TAUBERERAnd Google maps, for instance, having an API starting around 2004 or '05 was useful for building maps of congressional districts, so that you can zoom in to a street level and see are you on that side or the other side of the district boundary. And we're always building new stuff, right? So everything is based on the previous.
NNAMDIIf you would like to join this conversation, 800-433-8850. If you've worked as a congressional staff or a transparency advocate, we'd like to hear how you've managed the flow of information coming and going, 800-433-8850. Or you can simply join the conversation on Twitter by using the Tech Tuesday hashtag. Here is Christina in Washington, D.C. Hi, Christina.
CHRISTINAHi. So first of all, I'd like to thank the Congressional Management Foundation for their work. I don't think that many people in the country realize the kind of issues that Congress is facing and their staff are facing, so thank you to you.
CHRISTINAAnd I just wanted to say, I guess, my personal story as a constituent was using the web forum on Del. Norton's Web page and writing about a specific bill and asking her to, you know, co-sponsor similar legislation in the House and not getting a response. And I provided my address, and I don't know -- you know, someday I will get a response or not.
CHRISTINABut using the forum that -- the delegate have provided was apparently not enough to get a relatively prompt response. And I was talking about something specific.
CHRISTINAAnd, for the record, I was urging her to support us (word?), you know, similar legislation in the House, to give -- to ensure that companies allow people to opt out for privacy, which I don't know if can -- I mean, I feel personally overwhelmed by, you know, the technology explosion and that I can't keep a track of how companies are using my information. So that seems like -- and to give FTC enforcement authority.
NNAMDIWell, you know, during the course of the next hour, we'll be talking about something called the big data report, about not only how companies are collecting and using information, but how they might be using it in the future, so you might want to listen in for that. At the same time, Christina, I'm going to put you on hold because I'd like to juxtapose your call with Jenny in Northwest D.C. before I ask our panelists to respond.
NNAMDIJenny, you're on the air. Go ahead, please.
JENNYThank you, Kojo. Yes, I'm a resident of D.C. And I wonder if these people have any recommendations for a tech fix to the following problem. When I enter my address, everybody knows that I don't have a voting member of Congress, so I have no influence. What do you suggest I do?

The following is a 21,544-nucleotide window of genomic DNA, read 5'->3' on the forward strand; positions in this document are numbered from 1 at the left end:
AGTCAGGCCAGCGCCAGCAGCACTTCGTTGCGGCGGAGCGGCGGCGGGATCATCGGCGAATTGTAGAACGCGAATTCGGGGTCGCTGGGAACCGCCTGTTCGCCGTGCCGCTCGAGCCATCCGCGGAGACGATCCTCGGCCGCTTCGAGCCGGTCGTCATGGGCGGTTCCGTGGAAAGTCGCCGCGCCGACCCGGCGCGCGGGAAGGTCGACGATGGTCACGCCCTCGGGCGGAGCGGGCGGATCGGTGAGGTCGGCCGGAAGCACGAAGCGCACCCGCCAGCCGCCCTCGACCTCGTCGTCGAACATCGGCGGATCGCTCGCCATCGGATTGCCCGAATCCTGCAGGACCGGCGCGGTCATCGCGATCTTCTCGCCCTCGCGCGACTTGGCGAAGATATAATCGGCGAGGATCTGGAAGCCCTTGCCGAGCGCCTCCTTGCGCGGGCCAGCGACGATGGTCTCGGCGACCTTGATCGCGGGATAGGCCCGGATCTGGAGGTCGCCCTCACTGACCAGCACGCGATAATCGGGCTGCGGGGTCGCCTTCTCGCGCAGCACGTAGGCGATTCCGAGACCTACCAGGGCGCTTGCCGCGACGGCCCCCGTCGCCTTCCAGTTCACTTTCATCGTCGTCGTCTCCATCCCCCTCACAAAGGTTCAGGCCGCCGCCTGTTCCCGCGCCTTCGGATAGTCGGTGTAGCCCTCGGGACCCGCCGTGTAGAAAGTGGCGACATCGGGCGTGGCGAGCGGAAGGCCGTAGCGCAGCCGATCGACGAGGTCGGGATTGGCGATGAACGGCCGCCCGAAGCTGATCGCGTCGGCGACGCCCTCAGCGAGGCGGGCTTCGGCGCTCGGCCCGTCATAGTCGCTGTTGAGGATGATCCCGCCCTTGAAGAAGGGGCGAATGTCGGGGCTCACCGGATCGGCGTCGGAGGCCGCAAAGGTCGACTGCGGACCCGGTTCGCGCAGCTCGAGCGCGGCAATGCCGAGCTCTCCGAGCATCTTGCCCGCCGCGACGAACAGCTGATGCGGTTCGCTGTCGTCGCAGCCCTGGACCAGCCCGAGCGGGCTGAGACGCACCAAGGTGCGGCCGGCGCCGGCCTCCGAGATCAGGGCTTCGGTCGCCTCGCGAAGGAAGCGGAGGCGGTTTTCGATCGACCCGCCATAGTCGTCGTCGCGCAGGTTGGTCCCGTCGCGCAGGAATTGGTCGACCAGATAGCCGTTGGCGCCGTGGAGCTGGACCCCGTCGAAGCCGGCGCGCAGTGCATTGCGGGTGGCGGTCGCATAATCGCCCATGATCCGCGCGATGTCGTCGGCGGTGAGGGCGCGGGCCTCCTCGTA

NNAMDIAnd, of course, Christina's question has to do with how that non-voting representative of Congress has not responded to her question, so I'll start with you, Brad Fitch.
FITCHWell, I always hesitate on this one 'cause, as a former District resident, I felt, too, the pain of having non-representation. And it's always a tough answer. I mean, the one point that I often make is debt voting on the floor at the House of Representatives is but one role that a representative or delegate does and that most of the work gets done in the committee and co-sponsorships and to working with colleagues. I'm not trying to diminish that final vote...
NNAMDIAnd the D.C. delegate does vote in committee.
FITCHYeah, and votes in committee. So I think that's -- you know, as a student of Congress, I think we all know that's where most of it happens. So what you want to do is you want to keep an eye on not just the floor activity of what's going on in Congress, but the committee activity and seeing -- look for those opportunities when the delegate might be involved because of the committee that she serves on and identify an issue or something that might be coming up in the committee and say, please, get involved in this.
NNAMDIWell, Jenny, thank you very much for your call. On to now to Christina's issue and that is she says she signed -- she just filled in a form that the delegate herself put out. What is the incidence of people doing that kind of thing and not getting any response from the member of Congress?
FITCHWell, here's what's happened in the last 10 years. The gulf between the most sophisticated member of Congress on technology and the least sophisticated has grown exponentially because you got all these technologies. We have a member of Congress, Justin Amash, from -- freshman congressman from Michigan, who posts on his Facebook page a explanation for every vote on the floor of the House of Representatives.
FITCHHe got elected in his primary in large part, from what I understand and from reading, based on this social media strategy. So you got members like that. Our research tends to shows that members, the longer they have been here, the safer that their district, they're less likely to use technology effectively, in part, because, perhaps, they have less political incentive to do so.